The US housing market has plunged into a full-blown recession as tightened economic policy and surging expenses weigh on home builders.

Builder confidence has plummeted for eight consecutive months, marking its worst stretch since the housing market imploded in 2007 in the midst of the Great Recession, according to data released Monday.

The National Association of Home Builders/Wells Fargo Housing Market Index fell 6 points to 49 in August, falling below its “break even” point of 50 for the first time since May 2020.

“Tighter monetary policy from the Federal Reserve and persistently elevated construction costs have brought on a housing recession,” said NAHB chief economist Robert Dietz.

Demand within the once-booming housing market has slowed considerably in recent months as surging mortgage rates and steep purchase prices lock out many prospective home buyers.

Mortgage rates have spiked in response to the Federal Reserve’s move to raise interest rates to fight inflation. An average 30-year fixed mortgage rate has nearly doubled since January.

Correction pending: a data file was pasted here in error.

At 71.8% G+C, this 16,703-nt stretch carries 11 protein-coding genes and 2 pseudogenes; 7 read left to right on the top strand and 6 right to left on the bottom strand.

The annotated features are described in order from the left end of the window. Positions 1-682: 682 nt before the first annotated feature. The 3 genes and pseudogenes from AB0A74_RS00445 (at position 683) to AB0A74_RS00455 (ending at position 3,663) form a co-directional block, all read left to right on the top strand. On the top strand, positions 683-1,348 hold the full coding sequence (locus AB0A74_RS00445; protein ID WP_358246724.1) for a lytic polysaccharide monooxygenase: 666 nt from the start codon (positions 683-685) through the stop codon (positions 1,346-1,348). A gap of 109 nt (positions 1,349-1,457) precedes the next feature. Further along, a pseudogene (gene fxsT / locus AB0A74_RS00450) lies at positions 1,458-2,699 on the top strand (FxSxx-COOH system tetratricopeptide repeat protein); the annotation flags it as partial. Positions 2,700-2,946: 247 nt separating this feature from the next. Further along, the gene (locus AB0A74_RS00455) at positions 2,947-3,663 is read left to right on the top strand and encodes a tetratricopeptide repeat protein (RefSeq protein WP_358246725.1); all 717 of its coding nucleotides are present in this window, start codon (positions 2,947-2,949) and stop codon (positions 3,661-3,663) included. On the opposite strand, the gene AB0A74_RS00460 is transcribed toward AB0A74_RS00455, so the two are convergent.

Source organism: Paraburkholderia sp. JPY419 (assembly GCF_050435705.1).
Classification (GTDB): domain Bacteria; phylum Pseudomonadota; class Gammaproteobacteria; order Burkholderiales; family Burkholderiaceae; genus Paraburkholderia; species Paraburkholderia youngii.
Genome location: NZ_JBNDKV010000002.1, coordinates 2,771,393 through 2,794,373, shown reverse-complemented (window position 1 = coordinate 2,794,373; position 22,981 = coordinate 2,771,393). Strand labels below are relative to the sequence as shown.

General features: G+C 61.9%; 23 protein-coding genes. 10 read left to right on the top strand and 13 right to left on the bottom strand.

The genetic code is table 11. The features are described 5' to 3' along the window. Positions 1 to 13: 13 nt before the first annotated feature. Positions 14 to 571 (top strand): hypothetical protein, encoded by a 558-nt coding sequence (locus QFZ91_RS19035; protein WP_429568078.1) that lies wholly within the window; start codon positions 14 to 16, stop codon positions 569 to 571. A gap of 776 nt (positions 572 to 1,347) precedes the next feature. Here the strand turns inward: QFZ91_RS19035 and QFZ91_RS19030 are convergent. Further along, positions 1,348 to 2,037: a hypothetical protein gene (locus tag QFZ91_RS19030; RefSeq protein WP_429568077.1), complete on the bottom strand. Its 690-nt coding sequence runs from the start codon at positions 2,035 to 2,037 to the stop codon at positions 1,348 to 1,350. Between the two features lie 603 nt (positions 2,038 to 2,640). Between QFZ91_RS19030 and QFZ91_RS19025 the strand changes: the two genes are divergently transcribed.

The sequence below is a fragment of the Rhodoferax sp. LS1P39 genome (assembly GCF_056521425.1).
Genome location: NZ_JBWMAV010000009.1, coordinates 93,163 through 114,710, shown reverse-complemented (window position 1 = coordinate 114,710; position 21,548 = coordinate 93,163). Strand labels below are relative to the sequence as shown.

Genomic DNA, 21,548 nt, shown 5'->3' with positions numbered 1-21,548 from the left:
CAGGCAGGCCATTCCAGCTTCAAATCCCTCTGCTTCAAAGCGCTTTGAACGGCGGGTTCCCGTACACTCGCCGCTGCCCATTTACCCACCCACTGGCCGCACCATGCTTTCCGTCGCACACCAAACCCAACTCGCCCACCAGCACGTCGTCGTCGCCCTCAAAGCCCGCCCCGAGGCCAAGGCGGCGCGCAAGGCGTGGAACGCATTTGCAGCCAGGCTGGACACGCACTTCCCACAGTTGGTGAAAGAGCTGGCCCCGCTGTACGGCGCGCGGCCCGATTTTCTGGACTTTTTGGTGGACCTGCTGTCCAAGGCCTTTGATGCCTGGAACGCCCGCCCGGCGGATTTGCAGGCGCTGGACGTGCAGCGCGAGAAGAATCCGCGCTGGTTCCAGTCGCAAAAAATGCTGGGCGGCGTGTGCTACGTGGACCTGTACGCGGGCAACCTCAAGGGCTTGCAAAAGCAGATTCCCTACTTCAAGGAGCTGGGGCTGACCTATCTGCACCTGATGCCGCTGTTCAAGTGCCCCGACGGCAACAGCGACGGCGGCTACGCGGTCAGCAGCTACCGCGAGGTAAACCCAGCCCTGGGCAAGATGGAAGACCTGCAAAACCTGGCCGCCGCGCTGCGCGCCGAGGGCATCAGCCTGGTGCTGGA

The affordability crisis has hampered the outlook for home builders that were already contending with abnormally higher expenses for construction materials and labor.

“Ongoing growth in construction costs and high mortgage rates continue to weaken market sentiment for single-family home builders,” said NAHB chairman Jerry Konter, a home builder and developer from Savannah, Ga.

The survey found that more consumers are “sitting on the sidelines” due to the steep cost of buying homes in what is a “troubling sign” for the market, Konter added. Buyer traffic in August hit its lowest point since April 2014, excluding the COVID-19 pandemic.

The NAHB’s latest findings also indicated that home prices are on the decline, with 19% of home builders that responded to the survey saying they’ve cut prices since July to encourage sales or protect against cancellations. Those listings had a median price reduction of 5% off their initial listing price.

Dietz acknowledged that conditions within the market could improve if inflation declines in the months ahead.